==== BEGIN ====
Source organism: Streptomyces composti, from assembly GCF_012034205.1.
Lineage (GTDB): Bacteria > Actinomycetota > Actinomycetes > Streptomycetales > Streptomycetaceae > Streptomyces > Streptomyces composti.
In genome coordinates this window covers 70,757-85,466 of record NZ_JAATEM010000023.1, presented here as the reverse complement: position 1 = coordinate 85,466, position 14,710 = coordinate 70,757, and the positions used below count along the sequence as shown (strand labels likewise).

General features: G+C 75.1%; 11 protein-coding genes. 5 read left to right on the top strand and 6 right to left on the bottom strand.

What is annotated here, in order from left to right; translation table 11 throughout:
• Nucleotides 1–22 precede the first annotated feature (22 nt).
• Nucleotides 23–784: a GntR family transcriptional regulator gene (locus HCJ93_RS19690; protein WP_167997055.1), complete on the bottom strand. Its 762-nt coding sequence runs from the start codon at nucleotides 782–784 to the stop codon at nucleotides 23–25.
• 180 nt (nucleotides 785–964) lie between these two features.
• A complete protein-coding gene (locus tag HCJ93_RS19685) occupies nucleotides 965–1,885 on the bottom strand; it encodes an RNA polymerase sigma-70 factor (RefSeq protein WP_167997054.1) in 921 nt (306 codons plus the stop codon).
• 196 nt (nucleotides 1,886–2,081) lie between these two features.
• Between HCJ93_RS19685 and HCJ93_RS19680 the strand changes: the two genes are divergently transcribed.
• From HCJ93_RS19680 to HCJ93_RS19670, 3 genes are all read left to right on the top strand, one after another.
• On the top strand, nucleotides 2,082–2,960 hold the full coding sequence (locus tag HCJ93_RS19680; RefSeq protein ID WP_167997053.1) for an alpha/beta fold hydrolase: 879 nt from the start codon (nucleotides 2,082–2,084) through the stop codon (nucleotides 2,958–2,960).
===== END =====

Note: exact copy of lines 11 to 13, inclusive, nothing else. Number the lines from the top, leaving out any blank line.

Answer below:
• Between HCJ93_RS19685 and HCJ93_RS19680 the strand changes: the two genes are divergently transcribed.
• From HCJ93_RS19680 to HCJ93_RS19670, 3 genes are all read left to right on the top strand, one after another.
• On the top strand, nucleotides 2,082–2,960 hold the full coding sequence (locus tag HCJ93_RS19680; RefSeq protein ID WP_167997053.1) for an alpha/beta fold hydrolase: 879 nt from the start codon (nucleotides 2,082–2,084) through the stop codon (nucleotides 2,958–2,960).